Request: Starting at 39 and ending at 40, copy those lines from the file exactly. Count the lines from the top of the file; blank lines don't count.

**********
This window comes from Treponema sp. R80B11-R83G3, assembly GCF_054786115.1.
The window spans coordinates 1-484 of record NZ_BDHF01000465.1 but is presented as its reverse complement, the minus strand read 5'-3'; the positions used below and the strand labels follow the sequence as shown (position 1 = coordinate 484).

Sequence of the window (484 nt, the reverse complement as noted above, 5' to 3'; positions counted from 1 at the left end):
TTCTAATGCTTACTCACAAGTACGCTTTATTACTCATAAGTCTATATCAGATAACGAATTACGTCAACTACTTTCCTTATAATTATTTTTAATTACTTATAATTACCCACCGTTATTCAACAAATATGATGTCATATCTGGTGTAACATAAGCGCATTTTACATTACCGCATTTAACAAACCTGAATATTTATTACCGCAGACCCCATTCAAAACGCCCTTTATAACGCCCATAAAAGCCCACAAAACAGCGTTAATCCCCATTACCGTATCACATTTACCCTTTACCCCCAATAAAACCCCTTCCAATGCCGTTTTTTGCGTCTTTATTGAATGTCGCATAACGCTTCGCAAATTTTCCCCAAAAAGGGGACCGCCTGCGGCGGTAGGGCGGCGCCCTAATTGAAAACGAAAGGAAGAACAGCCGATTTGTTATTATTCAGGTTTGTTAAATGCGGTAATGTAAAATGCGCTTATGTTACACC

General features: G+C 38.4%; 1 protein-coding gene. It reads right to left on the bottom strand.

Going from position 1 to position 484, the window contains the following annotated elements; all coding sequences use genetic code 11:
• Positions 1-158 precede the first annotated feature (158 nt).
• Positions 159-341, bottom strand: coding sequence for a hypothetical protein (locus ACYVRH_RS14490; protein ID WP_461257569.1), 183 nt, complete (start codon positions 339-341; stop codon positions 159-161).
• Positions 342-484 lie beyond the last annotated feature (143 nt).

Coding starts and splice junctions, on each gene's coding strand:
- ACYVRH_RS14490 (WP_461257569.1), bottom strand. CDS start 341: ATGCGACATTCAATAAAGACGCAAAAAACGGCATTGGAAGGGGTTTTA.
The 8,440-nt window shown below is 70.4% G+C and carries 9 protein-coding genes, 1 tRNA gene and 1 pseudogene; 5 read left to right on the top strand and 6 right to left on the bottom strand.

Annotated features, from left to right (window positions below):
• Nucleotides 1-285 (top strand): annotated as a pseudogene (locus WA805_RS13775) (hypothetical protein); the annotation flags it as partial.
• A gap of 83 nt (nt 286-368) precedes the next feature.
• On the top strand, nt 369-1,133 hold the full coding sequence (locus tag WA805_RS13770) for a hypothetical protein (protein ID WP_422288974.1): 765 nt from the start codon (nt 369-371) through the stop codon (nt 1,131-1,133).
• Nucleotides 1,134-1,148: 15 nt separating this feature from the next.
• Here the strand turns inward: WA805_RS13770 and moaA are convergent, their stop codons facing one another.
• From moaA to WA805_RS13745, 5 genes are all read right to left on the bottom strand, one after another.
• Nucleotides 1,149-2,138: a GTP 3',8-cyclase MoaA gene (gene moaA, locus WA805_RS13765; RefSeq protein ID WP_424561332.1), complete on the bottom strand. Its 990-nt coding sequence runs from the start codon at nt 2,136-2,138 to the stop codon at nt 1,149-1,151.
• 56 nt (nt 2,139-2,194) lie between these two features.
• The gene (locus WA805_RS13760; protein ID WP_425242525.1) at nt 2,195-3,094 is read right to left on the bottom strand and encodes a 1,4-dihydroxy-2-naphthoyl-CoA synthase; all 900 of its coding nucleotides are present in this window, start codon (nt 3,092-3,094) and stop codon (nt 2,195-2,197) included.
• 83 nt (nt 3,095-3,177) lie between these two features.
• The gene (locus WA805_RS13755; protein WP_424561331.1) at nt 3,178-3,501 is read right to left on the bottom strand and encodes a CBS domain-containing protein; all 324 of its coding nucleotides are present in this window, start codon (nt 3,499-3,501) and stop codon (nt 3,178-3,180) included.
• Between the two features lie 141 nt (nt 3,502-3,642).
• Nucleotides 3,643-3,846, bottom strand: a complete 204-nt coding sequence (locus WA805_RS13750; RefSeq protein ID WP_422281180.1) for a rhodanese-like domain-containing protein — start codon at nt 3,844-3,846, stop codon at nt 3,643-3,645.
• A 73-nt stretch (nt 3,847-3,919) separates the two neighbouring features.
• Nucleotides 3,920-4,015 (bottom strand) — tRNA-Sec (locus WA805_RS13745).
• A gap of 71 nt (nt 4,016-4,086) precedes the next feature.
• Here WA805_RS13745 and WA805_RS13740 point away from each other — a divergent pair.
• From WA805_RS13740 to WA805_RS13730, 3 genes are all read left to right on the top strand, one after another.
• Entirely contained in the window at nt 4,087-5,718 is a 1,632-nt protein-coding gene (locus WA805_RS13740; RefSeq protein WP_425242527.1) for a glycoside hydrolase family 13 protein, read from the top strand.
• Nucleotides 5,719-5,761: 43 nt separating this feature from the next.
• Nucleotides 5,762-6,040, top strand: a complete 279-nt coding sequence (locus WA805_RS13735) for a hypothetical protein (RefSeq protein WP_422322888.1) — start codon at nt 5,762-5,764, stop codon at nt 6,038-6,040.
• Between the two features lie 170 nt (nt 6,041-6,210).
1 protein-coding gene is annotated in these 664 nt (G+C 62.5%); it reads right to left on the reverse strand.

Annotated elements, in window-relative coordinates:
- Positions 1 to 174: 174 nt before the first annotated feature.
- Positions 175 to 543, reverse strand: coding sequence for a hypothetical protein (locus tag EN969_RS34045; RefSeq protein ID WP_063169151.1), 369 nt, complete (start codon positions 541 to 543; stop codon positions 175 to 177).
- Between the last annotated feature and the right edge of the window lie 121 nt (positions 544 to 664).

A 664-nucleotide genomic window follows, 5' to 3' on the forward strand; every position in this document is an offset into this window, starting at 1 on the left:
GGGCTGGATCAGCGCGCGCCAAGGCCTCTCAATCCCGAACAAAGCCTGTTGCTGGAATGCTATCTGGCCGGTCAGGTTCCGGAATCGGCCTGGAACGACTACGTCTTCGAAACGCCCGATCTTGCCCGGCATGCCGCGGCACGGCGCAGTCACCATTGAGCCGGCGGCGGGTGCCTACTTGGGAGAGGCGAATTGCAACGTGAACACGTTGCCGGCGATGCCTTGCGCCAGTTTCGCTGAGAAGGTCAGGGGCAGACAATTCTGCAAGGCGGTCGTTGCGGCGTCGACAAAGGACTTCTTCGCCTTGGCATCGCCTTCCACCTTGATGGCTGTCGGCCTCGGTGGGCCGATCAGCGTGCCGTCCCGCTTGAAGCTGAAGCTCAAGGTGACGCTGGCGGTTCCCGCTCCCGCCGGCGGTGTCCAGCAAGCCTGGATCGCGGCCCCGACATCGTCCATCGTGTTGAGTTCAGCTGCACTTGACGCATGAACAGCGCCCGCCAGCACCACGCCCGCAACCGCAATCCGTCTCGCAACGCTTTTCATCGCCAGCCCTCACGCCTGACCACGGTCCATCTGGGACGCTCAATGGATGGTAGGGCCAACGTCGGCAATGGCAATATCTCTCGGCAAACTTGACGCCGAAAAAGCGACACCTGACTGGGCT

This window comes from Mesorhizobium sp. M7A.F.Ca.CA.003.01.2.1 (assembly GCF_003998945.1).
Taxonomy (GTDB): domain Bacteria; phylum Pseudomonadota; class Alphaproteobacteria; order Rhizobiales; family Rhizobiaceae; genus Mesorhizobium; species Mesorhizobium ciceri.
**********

- Positions 175 to 543, reverse strand: coding sequence for a hypothetical protein (locus tag EN969_RS34045; RefSeq protein ID WP_063169151.1), 369 nt, complete (start codon positions 541 to 543; stop codon positions 175 to 177).
- Between the last annotated feature and the right edge of the window lie 121 nt (positions 544 to 664).